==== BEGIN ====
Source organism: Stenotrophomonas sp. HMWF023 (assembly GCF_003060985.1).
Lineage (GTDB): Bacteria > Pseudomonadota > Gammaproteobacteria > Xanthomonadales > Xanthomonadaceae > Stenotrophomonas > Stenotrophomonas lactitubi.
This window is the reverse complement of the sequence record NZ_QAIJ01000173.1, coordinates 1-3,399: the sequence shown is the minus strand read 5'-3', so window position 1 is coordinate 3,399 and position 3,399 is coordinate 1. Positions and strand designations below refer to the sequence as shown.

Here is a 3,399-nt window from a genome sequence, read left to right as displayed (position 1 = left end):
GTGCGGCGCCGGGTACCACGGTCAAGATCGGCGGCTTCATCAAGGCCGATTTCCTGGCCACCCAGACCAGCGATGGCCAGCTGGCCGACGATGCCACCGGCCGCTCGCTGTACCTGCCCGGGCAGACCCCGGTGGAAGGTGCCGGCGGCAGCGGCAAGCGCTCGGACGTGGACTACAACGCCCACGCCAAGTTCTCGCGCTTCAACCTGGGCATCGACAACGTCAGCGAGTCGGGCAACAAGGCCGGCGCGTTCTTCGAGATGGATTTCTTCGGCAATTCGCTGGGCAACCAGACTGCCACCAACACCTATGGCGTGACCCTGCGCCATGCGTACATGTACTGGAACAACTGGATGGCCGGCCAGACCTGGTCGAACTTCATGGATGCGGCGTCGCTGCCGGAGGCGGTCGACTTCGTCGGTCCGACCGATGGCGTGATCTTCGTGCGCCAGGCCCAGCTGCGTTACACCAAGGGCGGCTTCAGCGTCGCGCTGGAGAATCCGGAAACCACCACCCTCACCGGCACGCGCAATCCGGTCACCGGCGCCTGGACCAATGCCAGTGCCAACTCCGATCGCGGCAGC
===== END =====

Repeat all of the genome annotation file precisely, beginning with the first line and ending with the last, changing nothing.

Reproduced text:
Source organism: Stenotrophomonas sp. HMWF023 (assembly GCF_003060985.1).
Lineage (GTDB): Bacteria > Pseudomonadota > Gammaproteobacteria > Xanthomonadales > Xanthomonadaceae > Stenotrophomonas > Stenotrophomonas lactitubi.
This window is the reverse complement of the sequence record NZ_QAIJ01000173.1, coordinates 1-3,399: the sequence shown is the minus strand read 5'-3', so window position 1 is coordinate 3,399 and position 3,399 is coordinate 1. Positions and strand designations below refer to the sequence as shown.

Here is a 3,399-nt window from a genome sequence, read left to right as displayed (position 1 = left end):
GTGCGGCGCCGGGTACCACGGTCAAGATCGGCGGCTTCATCAAGGCCGATTTCCTGGCCACCCAGACCAGCGATGGCCAGCTGGCCGACGATGCCACCGGCCGCTCGCTGTACCTGCCCGGGCAGACCCCGGTGGAAGGTGCCGGCGGCAGCGGCAAGCGCTCGGACGTGGACTACAACGCCCACGCCAAGTTCTCGCGCTTCAACCTGGGCATCGACAACGTCAGCGAGTCGGGCAACAAGGCCGGCGCGTTCTTCGAGATGGATTTCTTCGGCAATTCGCTGGGCAACCAGACTGCCACCAACACCTATGGCGTGACCCTGCGCCATGCGTACATGTACTGGAACAACTGGATGGCCGGCCAGACCTGGTCGAACTTCATGGATGCGGCGTCGCTGCCGGAGGCGGTCGACTTCGTCGGTCCGACCGATGGCGTGATCTTCGTGCGCCAGGCCCAGCTGCGTTACACCAAGGGCGGCTTCAGCGTCGCGCTGGAGAATCCGGAAACCACCACCCTCACCGGCACGCGCAATCCGGTCACCGGCGCCTGGACCAATGCCAGTGCCAACTCCGATCGCGGCAGC